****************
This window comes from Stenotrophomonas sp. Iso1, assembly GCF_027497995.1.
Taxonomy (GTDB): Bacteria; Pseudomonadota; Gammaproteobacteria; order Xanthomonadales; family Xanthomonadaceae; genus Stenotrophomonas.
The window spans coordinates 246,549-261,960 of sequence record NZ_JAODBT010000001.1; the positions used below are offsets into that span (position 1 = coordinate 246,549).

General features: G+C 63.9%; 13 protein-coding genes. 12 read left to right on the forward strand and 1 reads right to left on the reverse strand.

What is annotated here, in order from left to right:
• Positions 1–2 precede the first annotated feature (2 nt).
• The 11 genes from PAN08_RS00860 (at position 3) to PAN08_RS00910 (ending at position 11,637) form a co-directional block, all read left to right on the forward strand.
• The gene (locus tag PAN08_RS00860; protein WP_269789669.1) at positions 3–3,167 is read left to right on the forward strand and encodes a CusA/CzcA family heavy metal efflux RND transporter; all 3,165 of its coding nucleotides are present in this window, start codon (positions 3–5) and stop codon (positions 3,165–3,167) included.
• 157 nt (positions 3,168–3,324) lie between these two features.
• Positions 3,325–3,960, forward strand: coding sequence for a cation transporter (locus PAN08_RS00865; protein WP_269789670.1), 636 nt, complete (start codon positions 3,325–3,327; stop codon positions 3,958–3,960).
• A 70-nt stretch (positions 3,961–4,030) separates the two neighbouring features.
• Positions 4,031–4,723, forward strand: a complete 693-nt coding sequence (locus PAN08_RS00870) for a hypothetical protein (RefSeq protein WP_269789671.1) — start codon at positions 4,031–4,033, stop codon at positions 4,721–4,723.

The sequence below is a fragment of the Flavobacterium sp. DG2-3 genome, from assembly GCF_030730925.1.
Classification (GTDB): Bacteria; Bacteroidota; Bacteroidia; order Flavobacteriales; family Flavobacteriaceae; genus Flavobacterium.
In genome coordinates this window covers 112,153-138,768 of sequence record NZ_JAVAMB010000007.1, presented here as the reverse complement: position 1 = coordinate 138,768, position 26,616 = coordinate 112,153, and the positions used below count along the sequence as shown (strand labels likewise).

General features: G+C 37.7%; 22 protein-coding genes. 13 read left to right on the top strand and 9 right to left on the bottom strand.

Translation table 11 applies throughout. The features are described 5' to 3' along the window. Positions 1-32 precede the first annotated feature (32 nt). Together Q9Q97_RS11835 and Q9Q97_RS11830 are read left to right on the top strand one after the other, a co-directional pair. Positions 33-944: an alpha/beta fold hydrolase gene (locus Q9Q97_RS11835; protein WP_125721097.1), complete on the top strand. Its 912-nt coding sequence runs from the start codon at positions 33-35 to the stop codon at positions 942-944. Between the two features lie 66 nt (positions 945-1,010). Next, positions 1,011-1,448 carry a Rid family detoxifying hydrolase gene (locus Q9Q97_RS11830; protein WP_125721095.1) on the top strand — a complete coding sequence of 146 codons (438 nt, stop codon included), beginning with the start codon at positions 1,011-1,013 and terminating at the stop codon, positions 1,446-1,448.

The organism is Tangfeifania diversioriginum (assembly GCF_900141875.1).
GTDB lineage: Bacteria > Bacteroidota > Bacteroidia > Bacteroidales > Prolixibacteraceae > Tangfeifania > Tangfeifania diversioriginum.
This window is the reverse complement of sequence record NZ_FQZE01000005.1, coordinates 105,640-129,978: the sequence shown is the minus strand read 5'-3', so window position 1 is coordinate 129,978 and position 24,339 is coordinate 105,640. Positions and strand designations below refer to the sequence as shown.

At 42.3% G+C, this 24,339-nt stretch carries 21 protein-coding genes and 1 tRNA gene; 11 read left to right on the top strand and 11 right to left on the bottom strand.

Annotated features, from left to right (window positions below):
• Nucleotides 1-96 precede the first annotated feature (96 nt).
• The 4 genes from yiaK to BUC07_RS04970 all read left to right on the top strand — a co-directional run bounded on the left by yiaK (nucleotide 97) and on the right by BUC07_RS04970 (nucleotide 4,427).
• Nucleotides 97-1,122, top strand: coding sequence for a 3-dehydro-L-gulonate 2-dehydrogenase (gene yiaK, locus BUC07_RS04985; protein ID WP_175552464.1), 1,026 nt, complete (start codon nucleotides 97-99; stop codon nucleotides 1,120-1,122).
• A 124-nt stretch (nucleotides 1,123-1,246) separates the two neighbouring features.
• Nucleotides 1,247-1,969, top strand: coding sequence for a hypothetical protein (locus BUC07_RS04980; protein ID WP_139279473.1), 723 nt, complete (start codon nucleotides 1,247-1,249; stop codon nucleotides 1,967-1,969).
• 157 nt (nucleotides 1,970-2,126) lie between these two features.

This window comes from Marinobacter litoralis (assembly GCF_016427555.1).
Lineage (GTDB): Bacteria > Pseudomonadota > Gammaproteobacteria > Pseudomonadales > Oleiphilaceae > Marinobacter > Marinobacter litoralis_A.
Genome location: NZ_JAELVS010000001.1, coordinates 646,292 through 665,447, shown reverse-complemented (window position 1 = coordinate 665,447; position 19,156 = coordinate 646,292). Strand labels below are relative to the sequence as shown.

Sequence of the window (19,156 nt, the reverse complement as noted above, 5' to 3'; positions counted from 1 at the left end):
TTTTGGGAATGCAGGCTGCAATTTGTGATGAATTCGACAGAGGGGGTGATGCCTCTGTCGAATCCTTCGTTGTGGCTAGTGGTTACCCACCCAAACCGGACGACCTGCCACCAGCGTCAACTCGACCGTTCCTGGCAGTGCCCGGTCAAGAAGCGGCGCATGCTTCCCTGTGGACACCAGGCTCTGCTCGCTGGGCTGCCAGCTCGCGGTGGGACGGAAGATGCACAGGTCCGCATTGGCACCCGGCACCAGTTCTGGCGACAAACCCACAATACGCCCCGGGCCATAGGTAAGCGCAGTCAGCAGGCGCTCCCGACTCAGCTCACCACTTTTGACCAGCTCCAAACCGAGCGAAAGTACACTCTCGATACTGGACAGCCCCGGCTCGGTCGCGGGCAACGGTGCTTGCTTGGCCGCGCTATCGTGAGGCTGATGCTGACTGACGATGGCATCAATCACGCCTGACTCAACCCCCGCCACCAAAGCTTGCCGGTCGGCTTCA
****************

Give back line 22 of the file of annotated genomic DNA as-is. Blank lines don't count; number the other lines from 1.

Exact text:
Annotated features, from left to right (window positions below):